All lies are fraudulent
Recognize liarsLydia Benecke: "Listen you Not on your Gut feeling! "
Fraudsters, impostors, liars - there are always people who are fooling others on a grand scale. They lie, gamble and often blind people for years. Why and how do you do it? And how can we find out about them? The criminal psychologist Lydia Benecke on the psychology of manipulators.
Most recently it was probably the Wirecard scandal that made many of us wonder: How can it be that these guys managed to deceive so many people so successfully for so long? And how do you have to be mentally equipped to pull off something like that?
Lydia Benecke is also worried about such questions. The criminal psychologist explores the dark side of us, so to speak. Her main occupation is therapy for sexual and violent offenders. For years she has been concerned with the question of which psychological models exist for behavior that harms other people. At the moment she is particularly interested in how manipulation works.
"In the case of a large number of crimes, an important aspect is that the perpetrators do not think of themselves that they are an evil person or that they do not want to see it that way. Very many perpetrators have cognitive distortions in order to justify themselves."
According to the psychologist, an important aspect is how the perpetrators see themselves - or not. The so-called cognitive bias plays a major role in this. It helps them to justify themselves to themselves and to make themselves believe that their actions are actually not that bad.
Cognitive bias cancels out a feeling of injustice
In the case of impostors or fraudsters, for example, a typical cognitive distortion would be to shift the blame: Others could have checked it out, asked the right questions. Naivety is attributed and complicity is attributed to others if they are betrayed and lied to.
Good fraudsters or manipulators also need something else, explains Lydia Benecke: They should believe that they are smarter than everyone else and that they can do everything well and appear so confident. At the same time, they should have as little fear as possible of getting caught.
"Good liars and manipulators should have a mixture of a little megalomaniac and as little fearful as possible - to put it bluntly."
But if fraudsters and liars are convinced of themselves, it also makes it harder to convict them. "All these theories and books about how to recognize liars are very entertaining - and just not scientifically tenable," says the criminal psychologist.
Researching lies is often wrong
There are many misconceptions in the research of lies. A widespread one is, for example, that one can recognize lies based on human micromimicry. It has now been proven that this does not work. Among other things, because when lying, not all people send the same strength or the same signals.
"From a scientific point of view, polygraphs are nonsense."
For the same reason, says Lydia Benecke, lie detectors do not work either: They measure stress signals. But if you are convinced of yourself, you may not send any. Conversely, suspects could wrongly send out stress signals. And finally, there are also a lot of tricks to outsmart such detectors - pinching your buttocks at the right moment, for example.
Gut feeling is not immune to deception
So technology doesn't help. And the good old gut feeling? Definitely not, warns the psychologist. Lying research has also given us something useful - including the knowledge that people are less likely to be caught lying when they appear very self-confident. The self-confidence tricked the gut feeling. Science has shown that gut instinct is an incredibly large source of error.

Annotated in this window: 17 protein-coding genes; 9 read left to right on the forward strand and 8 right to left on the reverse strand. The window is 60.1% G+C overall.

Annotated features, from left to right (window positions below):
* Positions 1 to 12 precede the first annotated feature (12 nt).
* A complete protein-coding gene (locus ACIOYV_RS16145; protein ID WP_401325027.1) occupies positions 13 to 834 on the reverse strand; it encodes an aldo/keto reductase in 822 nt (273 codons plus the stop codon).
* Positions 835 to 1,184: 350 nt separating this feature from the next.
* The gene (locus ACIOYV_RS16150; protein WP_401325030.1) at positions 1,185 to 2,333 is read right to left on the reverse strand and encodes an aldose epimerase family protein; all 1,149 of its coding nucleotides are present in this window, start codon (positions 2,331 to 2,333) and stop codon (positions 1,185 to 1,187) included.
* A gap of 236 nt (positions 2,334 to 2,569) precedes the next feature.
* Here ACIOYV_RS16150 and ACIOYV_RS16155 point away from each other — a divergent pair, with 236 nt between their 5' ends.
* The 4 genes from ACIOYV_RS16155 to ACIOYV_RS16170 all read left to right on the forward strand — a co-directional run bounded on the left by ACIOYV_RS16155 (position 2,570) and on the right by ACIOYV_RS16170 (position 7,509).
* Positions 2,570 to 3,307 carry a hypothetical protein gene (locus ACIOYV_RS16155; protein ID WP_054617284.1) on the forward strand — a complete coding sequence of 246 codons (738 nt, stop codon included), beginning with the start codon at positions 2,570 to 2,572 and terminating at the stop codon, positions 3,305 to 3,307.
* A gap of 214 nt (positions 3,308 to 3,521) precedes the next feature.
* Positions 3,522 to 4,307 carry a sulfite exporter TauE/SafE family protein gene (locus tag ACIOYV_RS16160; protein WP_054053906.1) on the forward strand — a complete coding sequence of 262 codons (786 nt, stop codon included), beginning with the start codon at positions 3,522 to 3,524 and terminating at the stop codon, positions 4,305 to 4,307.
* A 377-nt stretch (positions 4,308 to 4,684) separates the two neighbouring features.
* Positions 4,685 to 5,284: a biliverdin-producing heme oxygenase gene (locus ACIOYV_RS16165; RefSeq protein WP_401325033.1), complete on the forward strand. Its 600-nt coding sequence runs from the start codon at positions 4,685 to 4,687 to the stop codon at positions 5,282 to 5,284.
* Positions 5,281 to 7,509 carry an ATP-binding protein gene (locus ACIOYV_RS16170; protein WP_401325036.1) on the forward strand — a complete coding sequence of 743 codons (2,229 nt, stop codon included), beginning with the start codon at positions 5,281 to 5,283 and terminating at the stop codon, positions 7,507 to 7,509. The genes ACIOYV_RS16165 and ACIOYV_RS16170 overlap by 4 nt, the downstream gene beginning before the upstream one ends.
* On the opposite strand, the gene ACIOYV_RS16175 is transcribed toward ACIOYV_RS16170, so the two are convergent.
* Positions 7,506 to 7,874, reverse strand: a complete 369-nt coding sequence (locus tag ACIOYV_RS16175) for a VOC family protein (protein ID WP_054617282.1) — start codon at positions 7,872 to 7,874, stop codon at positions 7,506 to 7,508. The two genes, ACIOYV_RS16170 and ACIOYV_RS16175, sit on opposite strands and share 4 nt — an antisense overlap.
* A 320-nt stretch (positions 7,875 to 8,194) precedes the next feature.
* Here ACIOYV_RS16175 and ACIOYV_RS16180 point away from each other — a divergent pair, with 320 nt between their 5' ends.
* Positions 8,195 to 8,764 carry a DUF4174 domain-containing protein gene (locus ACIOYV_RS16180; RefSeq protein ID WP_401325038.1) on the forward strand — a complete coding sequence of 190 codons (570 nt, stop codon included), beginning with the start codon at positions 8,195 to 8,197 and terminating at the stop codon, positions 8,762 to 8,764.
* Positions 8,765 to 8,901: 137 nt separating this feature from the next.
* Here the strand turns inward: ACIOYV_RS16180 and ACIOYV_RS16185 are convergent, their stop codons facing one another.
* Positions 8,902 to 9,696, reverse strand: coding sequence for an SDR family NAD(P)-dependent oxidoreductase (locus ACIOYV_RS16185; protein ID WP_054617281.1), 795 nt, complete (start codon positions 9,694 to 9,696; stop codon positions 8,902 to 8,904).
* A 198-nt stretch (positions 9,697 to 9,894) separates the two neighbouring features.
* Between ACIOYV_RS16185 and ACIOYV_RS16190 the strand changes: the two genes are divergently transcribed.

"I always say: don't listen to your gut feeling!"
Manipulators took advantage of exactly that, according to the criminal psychologist. Because if someone manages to generate sympathy or trust in us, then it doesn't matter whether his lies are brilliant or weak in terms of content, because we would no longer examine them intensively. Because of the good gut feeling.
"Really good liars must first and foremost be good emotion manipulators."
But the psyche of the duped also helps with cheating, explains Lydia Benecke: When we find someone sympathetic, we tend to interpret possibly dubious statements in such a way that they fit our picture again and unconsciously confirm our positive assumption, she says. She calls this phenomenon confirmation error. Her advice: We always have to question, even - or especially - when we find someone personable.
"Even if you find someone sympathetic, you have to try again and again to use your ratio and, despite the sympathy, ask yourself whether everything is correct."
That is problematic, she admits, because one shouldn't exaggerate: "If you question everything about every person all the time, then you would be totally suspicious, you would no longer be able to have a relationship at all." So a healthy dose would also be important when questioning.
"The silence of people who overhear it is part of the problem."
What also helps fraudsters, liars and impostors: when the victims keep silent - be it out of fear, shame or convenience. Lydia Benecke believes that if more people knew how manipulation works, then they would be better protected from it. With her new book "Fraudsters, Impostors, Blenders - The Psychology of Manipulation", she says she wants to contribute. Here she collects many different cases and explains the psychology behind them. It should appear in March.
In an interview with Sebastian Sonntag, Lydia Benecke also reports what it is like to work with criminal offenders and what their work can actually achieve. She also reveals how she got her job. Amongst other things. Click on Play to hear the whole conversation and also to take part in our "Stories of the Horse".
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